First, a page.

Background. Screening surveys of depressive symptoms were conducted among primary care
patients at six sites in different countries. The LIDO Study was designed to assess quality of life and
economic correlates of depression and its treatment in culturally diverse primary health care
settings. This paper describes: (1) the association between depressive symptoms and functional
status, global health-related quality of life (QoL), and use of general health services across different
cultural settings; and (2) among subjects with depressive symptoms, the factors associated with
recent treatment for depression.
Methods. Subjects aged 18 to 75 were recruited from participating primary care facilities in Be'er
Sheva (Israel), Porto Alegre (Brazil), Melbourne (Australia), Barcelona (Spain), St Petersburg
(Russian Federation) and Seattle (USA). Depressive symptoms were measured using the CES-D.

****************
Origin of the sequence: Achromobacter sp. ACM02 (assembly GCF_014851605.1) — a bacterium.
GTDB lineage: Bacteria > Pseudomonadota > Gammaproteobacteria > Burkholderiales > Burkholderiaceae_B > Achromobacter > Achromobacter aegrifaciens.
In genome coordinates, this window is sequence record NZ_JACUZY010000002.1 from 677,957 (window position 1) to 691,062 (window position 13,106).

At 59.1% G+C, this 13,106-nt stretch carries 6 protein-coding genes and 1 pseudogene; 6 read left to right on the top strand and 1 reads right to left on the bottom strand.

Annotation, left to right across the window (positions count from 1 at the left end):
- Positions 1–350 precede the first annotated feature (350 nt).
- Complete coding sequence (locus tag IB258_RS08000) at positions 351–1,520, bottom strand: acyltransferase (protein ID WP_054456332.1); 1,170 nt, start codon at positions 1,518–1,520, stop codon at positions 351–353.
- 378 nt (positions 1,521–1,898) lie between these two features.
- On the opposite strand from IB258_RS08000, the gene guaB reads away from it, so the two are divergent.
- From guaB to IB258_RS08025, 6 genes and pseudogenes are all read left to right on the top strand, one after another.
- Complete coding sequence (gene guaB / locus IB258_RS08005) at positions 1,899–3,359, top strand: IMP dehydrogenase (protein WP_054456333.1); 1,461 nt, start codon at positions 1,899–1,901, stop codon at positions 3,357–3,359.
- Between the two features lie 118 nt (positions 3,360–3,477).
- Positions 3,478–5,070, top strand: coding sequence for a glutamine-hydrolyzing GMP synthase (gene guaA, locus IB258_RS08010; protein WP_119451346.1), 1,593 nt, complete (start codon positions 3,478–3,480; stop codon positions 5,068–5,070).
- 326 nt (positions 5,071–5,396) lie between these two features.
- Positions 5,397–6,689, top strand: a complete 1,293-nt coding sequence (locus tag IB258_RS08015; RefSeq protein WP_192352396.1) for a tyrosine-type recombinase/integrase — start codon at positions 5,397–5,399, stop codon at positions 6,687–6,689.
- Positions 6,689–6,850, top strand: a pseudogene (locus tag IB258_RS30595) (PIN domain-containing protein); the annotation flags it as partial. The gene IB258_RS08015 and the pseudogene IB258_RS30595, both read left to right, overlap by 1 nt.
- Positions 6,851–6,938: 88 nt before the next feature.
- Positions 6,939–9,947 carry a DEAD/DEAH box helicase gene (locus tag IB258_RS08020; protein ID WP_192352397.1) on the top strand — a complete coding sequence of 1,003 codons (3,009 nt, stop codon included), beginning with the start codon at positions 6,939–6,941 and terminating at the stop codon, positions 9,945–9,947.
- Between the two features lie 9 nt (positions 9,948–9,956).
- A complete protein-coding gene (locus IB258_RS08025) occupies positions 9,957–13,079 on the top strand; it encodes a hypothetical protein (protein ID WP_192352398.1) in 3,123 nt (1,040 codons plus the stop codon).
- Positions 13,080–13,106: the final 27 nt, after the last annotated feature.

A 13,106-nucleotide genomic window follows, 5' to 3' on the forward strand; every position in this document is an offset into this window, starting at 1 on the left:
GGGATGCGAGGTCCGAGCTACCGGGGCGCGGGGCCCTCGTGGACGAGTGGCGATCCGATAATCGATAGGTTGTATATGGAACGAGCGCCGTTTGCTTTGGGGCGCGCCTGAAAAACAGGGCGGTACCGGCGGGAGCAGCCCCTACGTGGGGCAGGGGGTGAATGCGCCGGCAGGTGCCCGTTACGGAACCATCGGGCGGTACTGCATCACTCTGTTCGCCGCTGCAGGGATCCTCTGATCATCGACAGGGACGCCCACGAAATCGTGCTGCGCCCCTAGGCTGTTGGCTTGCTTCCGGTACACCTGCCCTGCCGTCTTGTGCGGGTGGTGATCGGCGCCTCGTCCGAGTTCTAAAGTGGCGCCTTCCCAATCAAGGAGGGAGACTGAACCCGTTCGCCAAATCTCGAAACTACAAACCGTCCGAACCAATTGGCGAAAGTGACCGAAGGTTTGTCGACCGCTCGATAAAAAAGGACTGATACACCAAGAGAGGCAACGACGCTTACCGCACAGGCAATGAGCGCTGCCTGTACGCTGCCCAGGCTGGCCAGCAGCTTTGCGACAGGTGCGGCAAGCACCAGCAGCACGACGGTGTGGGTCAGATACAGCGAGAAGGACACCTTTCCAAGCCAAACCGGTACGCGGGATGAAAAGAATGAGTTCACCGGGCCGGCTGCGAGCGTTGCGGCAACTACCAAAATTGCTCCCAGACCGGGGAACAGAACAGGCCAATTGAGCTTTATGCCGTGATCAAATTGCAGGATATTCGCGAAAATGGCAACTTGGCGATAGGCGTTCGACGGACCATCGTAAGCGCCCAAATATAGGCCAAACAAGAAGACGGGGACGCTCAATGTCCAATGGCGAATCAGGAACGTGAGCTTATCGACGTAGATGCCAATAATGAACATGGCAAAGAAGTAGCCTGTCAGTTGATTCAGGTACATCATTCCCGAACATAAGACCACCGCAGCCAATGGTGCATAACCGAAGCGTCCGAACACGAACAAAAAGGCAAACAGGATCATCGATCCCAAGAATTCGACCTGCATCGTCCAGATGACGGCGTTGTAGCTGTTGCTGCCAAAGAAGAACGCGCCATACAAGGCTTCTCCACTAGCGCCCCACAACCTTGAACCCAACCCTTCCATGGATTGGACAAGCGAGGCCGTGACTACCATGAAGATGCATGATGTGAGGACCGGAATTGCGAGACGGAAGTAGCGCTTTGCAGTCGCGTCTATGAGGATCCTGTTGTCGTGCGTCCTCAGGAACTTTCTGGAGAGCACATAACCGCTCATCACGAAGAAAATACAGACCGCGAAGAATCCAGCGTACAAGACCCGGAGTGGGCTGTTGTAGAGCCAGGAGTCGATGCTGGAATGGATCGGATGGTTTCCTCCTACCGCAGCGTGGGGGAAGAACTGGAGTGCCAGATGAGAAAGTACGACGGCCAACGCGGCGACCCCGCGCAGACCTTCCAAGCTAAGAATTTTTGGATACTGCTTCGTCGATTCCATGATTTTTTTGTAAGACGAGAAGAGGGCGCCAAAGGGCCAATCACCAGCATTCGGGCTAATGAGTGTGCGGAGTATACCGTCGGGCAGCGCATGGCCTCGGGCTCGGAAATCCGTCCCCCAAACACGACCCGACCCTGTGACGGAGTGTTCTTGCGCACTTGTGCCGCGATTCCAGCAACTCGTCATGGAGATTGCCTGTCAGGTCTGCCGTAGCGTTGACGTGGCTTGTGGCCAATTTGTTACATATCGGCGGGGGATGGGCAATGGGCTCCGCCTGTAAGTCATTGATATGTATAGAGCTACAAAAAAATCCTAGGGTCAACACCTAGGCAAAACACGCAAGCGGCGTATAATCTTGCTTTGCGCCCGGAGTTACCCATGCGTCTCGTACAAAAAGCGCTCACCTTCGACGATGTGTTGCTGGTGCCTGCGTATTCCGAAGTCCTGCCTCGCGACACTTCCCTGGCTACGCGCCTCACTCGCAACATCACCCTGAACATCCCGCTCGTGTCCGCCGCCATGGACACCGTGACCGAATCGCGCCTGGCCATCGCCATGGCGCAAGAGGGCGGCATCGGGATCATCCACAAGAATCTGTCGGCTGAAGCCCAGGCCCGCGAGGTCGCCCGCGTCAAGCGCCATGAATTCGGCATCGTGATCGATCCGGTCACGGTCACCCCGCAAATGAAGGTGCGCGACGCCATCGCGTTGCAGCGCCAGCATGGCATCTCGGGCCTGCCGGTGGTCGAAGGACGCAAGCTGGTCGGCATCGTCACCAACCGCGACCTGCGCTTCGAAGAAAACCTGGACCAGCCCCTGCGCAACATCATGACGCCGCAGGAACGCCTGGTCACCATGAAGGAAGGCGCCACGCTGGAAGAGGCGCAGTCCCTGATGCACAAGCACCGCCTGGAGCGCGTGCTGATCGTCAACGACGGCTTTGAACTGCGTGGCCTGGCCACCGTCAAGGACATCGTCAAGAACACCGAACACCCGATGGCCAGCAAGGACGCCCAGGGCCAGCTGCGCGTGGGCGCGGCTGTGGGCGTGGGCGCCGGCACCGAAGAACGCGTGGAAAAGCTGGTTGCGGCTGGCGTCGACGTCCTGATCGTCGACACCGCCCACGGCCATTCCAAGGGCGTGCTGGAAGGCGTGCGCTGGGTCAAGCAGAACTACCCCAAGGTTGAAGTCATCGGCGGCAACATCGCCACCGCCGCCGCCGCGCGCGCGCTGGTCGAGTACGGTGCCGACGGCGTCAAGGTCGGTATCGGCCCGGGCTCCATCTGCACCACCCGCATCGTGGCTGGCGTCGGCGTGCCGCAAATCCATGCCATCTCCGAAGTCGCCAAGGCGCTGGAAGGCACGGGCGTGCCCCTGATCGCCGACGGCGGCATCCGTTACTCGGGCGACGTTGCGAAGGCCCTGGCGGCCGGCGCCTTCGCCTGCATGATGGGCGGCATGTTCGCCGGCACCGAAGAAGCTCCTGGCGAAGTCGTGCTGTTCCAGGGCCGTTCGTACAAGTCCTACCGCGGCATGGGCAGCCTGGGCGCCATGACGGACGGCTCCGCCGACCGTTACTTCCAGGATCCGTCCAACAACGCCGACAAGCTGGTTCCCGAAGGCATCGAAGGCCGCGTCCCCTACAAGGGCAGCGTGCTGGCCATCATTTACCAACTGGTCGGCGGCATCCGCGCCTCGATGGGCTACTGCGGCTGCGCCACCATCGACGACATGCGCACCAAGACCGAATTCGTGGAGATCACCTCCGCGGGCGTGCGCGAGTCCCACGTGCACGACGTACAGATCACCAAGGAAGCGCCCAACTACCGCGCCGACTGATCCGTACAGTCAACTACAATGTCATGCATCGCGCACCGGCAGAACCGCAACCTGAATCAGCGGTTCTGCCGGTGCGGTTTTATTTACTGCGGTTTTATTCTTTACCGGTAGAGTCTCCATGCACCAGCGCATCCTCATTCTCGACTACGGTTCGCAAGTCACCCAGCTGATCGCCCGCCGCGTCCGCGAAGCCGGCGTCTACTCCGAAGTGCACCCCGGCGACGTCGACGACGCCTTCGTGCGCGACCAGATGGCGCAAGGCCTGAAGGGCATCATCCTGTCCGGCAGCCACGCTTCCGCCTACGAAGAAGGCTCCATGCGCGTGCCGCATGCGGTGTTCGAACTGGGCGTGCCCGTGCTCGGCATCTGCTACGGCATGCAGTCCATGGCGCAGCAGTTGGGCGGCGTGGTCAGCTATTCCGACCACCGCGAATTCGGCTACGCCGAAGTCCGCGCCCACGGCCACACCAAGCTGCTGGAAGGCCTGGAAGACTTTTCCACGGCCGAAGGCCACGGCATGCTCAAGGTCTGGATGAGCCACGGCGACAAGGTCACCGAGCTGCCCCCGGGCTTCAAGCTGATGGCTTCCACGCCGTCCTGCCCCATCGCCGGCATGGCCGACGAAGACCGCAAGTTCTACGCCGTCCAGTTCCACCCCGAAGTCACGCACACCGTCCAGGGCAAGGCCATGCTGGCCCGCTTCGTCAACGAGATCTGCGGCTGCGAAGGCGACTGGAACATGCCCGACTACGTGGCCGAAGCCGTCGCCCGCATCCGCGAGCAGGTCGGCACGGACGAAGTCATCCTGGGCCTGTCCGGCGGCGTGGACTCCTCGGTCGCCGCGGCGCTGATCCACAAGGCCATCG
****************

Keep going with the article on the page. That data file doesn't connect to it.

Also administered were the SF-12, global questions on QoL, selected demographic and social
measures, and questions on recent treatment for depression, use of health care services, and lost
Results. A total of 18489 patients were screened, of whom 37% overall (range 24–55%) scored
[ges ]16 on the CES-D and 28% (range 17–42%) scored [ges ]20. Overall, 13% reported current
treatment for depression (range 4 to 23%). Patients with higher depressive symptom scores had
worse health, functional status, QoL, and greater use of health services across all sites. Among those
with a CES-D score [ges ]16, subjects reporting treatment for depression were more likely than those
reporting no treatment to be dissatisfied with their health (except in St Petersburg), and to have
higher depressive symptom scores.
Conclusions. Higher depressive symptom scores in primary care patients were consistently
associated with poorer health, functional status and QoL, and increased health care use, but not
with demographic variables. The likelihood of treatment for depression was associated with
perceptions of health, as well as severity of the depression.